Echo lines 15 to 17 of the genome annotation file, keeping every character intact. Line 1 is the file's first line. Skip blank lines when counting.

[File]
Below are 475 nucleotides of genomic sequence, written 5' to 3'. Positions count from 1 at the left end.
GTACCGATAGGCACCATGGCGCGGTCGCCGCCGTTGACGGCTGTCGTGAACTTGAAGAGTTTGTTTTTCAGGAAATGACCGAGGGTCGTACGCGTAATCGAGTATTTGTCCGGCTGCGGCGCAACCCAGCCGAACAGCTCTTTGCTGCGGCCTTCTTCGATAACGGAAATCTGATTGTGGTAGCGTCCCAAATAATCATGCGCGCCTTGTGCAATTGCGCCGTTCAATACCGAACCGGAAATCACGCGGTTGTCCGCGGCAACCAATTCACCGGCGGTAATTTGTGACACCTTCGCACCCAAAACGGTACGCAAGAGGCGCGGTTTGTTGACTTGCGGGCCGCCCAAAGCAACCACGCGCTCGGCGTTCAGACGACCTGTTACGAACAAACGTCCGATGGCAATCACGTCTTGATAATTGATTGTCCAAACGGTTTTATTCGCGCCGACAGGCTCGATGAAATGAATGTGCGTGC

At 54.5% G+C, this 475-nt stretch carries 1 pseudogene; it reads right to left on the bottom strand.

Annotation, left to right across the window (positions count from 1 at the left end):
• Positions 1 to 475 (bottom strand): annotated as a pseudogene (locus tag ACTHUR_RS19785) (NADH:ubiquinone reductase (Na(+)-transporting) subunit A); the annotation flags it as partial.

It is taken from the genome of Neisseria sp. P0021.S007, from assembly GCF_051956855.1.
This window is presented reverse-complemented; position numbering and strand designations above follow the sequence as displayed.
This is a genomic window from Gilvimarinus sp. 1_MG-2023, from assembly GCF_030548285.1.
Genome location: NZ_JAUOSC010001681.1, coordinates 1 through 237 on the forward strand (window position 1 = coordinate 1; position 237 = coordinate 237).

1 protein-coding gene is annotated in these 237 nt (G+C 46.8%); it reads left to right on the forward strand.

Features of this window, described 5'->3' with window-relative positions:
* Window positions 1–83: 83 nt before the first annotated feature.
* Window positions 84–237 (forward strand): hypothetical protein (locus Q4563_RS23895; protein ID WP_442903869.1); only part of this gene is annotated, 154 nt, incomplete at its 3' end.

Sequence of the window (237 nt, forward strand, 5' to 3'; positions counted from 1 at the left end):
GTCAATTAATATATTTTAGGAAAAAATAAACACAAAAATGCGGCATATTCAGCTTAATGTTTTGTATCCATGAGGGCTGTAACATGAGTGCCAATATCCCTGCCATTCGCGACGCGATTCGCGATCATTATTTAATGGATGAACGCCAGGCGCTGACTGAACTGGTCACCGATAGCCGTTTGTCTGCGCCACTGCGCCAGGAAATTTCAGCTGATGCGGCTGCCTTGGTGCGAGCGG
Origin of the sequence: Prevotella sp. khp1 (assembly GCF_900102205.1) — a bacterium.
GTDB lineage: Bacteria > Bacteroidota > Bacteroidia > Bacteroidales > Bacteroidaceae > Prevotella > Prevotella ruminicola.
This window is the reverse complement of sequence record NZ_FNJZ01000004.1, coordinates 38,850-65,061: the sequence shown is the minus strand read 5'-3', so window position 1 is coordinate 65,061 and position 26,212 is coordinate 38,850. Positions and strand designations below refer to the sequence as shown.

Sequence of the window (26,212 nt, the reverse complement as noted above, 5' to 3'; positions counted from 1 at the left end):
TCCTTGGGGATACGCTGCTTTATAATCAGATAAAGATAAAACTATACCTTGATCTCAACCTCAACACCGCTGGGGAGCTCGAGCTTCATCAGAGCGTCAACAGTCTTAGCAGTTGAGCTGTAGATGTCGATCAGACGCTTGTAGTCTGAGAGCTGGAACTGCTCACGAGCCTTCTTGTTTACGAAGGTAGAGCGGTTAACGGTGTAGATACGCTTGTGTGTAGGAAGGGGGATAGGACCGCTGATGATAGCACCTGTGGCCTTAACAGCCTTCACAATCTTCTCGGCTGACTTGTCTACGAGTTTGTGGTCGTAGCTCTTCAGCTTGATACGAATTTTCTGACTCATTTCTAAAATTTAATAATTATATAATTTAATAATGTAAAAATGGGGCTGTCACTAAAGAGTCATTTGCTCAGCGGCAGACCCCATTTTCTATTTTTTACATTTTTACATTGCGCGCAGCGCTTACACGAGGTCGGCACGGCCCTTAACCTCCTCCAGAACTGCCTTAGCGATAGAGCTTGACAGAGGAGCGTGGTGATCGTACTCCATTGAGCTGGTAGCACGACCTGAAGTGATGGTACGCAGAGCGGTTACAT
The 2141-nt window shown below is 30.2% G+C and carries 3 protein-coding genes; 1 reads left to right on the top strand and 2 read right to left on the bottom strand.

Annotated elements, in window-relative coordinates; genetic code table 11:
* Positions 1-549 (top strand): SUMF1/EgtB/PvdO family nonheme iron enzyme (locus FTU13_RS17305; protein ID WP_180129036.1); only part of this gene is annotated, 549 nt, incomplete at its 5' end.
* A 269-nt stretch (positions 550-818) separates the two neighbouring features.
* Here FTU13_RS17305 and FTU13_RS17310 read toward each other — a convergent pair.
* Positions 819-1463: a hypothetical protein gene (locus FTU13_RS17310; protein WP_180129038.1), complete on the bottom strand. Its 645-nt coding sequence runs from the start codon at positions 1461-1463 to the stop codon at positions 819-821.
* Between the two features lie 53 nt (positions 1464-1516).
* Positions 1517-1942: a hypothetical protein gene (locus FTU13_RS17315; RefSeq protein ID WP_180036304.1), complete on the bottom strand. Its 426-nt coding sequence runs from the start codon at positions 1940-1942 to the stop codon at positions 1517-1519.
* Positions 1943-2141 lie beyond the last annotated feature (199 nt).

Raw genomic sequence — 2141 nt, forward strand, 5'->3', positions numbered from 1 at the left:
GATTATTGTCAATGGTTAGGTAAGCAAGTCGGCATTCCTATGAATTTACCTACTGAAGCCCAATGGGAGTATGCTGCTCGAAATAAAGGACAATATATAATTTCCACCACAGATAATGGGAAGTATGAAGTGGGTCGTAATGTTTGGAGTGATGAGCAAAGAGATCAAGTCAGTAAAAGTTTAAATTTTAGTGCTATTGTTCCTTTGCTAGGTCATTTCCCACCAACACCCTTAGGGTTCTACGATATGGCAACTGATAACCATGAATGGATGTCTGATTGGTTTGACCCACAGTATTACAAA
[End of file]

GTCAATTAATATATTTTAGGAAAAAATAAACACAAAAATGCGGCATATTCAGCTTAATGTTTTGTATCCATGAGGGCTGTAACATGAGTGCCAATATCCCTGCCATTCGCGACGCGATTCGCGATCATTATTTAATGGATGAACGCCAGGCGCTGACTGAACTGGTCACCGATAGCCGTTTGTCTGCGCCACTGCGCCAGGAAATTTCAGCTGATGCGGCTGCCTTGGTGCGAGCGG
Origin of the sequence: Prevotella sp. khp1 (assembly GCF_900102205.1) — a bacterium.
GTDB lineage: Bacteria > Bacteroidota > Bacteroidia > Bacteroidales > Bacteroidaceae > Prevotella > Prevotella ruminicola.